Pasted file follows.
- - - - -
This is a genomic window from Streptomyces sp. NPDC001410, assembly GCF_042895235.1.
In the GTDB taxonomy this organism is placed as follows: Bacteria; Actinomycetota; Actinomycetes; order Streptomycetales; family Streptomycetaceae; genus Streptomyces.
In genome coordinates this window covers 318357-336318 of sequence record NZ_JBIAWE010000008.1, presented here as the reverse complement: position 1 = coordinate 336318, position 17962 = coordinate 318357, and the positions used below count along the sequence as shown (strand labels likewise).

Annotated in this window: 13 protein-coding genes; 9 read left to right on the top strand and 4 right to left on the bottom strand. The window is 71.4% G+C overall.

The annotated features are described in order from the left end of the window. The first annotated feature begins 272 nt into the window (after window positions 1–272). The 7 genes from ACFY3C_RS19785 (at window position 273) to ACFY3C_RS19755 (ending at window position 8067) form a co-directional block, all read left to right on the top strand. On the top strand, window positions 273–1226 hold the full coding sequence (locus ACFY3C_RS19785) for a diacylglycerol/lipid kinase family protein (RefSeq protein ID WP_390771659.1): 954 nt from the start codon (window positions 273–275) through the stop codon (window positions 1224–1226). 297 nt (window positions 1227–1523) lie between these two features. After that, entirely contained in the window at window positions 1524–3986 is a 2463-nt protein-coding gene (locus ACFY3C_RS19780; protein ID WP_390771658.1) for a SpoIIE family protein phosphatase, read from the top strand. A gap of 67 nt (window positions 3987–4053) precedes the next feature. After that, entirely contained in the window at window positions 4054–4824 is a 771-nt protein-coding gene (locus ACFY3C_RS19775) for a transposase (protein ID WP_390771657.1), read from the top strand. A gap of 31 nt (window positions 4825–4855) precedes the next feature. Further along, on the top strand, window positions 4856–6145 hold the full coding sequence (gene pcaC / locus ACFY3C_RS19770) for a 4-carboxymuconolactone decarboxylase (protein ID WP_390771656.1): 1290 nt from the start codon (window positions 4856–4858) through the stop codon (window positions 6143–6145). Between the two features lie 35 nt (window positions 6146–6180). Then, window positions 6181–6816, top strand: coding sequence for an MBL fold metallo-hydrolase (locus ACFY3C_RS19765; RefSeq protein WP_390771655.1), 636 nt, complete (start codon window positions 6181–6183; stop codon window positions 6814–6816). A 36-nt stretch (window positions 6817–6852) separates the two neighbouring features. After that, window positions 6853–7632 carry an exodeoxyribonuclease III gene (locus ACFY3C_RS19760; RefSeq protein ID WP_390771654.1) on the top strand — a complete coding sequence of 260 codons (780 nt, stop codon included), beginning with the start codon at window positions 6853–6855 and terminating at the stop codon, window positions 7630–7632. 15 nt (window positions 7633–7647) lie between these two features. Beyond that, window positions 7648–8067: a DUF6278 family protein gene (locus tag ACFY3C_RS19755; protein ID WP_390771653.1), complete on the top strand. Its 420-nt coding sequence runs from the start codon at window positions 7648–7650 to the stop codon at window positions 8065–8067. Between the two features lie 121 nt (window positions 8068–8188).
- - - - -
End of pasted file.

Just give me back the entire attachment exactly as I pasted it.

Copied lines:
This is a genomic window from Streptomyces sp. NPDC001410, assembly GCF_042895235.1.
In the GTDB taxonomy this organism is placed as follows: Bacteria; Actinomycetota; Actinomycetes; order Streptomycetales; family Streptomycetaceae; genus Streptomyces.
In genome coordinates this window covers 318357-336318 of sequence record NZ_JBIAWE010000008.1, presented here as the reverse complement: position 1 = coordinate 336318, position 17962 = coordinate 318357, and the positions used below count along the sequence as shown (strand labels likewise).

Annotated in this window: 13 protein-coding genes; 9 read left to right on the top strand and 4 right to left on the bottom strand. The window is 71.4% G+C overall.

The annotated features are described in order from the left end of the window. The first annotated feature begins 272 nt into the window (after window positions 1–272). The 7 genes from ACFY3C_RS19785 (at window position 273) to ACFY3C_RS19755 (ending at window position 8067) form a co-directional block, all read left to right on the top strand. On the top strand, window positions 273–1226 hold the full coding sequence (locus ACFY3C_RS19785) for a diacylglycerol/lipid kinase family protein (RefSeq protein ID WP_390771659.1): 954 nt from the start codon (window positions 273–275) through the stop codon (window positions 1224–1226). 297 nt (window positions 1227–1523) lie between these two features. After that, entirely contained in the window at window positions 1524–3986 is a 2463-nt protein-coding gene (locus ACFY3C_RS19780; protein ID WP_390771658.1) for a SpoIIE family protein phosphatase, read from the top strand. A gap of 67 nt (window positions 3987–4053) precedes the next feature. After that, entirely contained in the window at window positions 4054–4824 is a 771-nt protein-coding gene (locus ACFY3C_RS19775) for a transposase (protein ID WP_390771657.1), read from the top strand. A gap of 31 nt (window positions 4825–4855) precedes the next feature. Further along, on the top strand, window positions 4856–6145 hold the full coding sequence (gene pcaC / locus ACFY3C_RS19770) for a 4-carboxymuconolactone decarboxylase (protein ID WP_390771656.1): 1290 nt from the start codon (window positions 4856–4858) through the stop codon (window positions 6143–6145). Between the two features lie 35 nt (window positions 6146–6180). Then, window positions 6181–6816, top strand: coding sequence for an MBL fold metallo-hydrolase (locus ACFY3C_RS19765; RefSeq protein WP_390771655.1), 636 nt, complete (start codon window positions 6181–6183; stop codon window positions 6814–6816). A 36-nt stretch (window positions 6817–6852) separates the two neighbouring features. After that, window positions 6853–7632 carry an exodeoxyribonuclease III gene (locus ACFY3C_RS19760; RefSeq protein ID WP_390771654.1) on the top strand — a complete coding sequence of 260 codons (780 nt, stop codon included), beginning with the start codon at window positions 6853–6855 and terminating at the stop codon, window positions 7630–7632. 15 nt (window positions 7633–7647) lie between these two features. Beyond that, window positions 7648–8067: a DUF6278 family protein gene (locus tag ACFY3C_RS19755; protein ID WP_390771653.1), complete on the top strand. Its 420-nt coding sequence runs from the start codon at window positions 7648–7650 to the stop codon at window positions 8065–8067. Between the two features lie 121 nt (window positions 8068–8188).